A2 Review article in a scientific journal
Insulin resistance syndrome in preeclampsia




List of Authors: Kaaja R
Publication year: 1998
Journal name in source: Seminars in reproductive endocrinology
Journal acronym: Semin Reprod Endocrinol
Volume number: 16
Issue number: 1
ISSN: 0734-8630

Abstract
Because changes in lipids, lipoprotein, and other metabolic processes, such as hyperinsulinemia and hyperuricemia, found in preeclampsia resemble the main features of the insulin resistance syndrome, it has been proposed that insulin resistance may be the common denominator for such metabolic changes. Several groups, using euglycemic-hyperinsulinemic clamping or intravenous glucose tolerance tests (Bergman's minimal model technique), have demonstrated insulin resistance during late pregnancy. Women with preeclampsia had higher fasting insulin levels, but also exaggerated hyperinsulinemia, in response to an oral glucose tolerance test, which is consistent with increased insulin resistance in preeclampsia. No direct measurement of insulin sensitivity (clamp or minimal model) has as yet been performed during preeclampsia. Increased insulin resistance can activate the sympathetic nervous system and lead to an increase in expression of receptors for endothelin, both of which events lead to increased blood pressure. Hyperinsulinemia can also induce hypertriglyceridemia, leading to endothelial dysfunction and reduction of prostacyclin production. This hyperinsulinemia can persist for as long as 17 years after preeclamptic pregnancy and may contribute to a woman's increased risk of cardiovascular disease. Insulin resistance may not be the cause of preeclampsia, but is one of the pathogenic factors, especially in genetically predisposed women.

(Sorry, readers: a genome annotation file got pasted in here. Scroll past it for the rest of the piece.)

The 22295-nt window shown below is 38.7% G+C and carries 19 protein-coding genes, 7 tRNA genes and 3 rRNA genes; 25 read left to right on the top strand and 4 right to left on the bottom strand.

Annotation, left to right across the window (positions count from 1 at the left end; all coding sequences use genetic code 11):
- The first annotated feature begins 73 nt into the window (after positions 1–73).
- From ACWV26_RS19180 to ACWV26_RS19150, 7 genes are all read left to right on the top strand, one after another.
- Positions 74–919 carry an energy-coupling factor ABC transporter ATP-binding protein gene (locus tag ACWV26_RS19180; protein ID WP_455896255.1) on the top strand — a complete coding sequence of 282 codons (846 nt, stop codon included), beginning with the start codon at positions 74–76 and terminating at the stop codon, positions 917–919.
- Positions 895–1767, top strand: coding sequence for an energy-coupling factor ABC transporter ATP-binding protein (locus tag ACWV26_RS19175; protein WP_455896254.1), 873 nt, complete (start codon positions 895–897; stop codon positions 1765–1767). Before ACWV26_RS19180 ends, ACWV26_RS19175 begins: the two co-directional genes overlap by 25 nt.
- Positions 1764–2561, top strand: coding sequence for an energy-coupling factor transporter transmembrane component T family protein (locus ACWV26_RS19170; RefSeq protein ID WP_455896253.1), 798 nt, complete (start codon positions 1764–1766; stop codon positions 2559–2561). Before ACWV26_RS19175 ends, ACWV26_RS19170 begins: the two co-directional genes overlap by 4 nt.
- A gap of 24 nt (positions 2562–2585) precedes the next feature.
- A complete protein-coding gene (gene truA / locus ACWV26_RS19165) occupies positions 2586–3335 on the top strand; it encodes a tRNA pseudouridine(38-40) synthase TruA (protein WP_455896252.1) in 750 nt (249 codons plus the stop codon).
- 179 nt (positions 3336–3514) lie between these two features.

Internal Authors/Editors

Last updated on 2019-21-08 at 22:27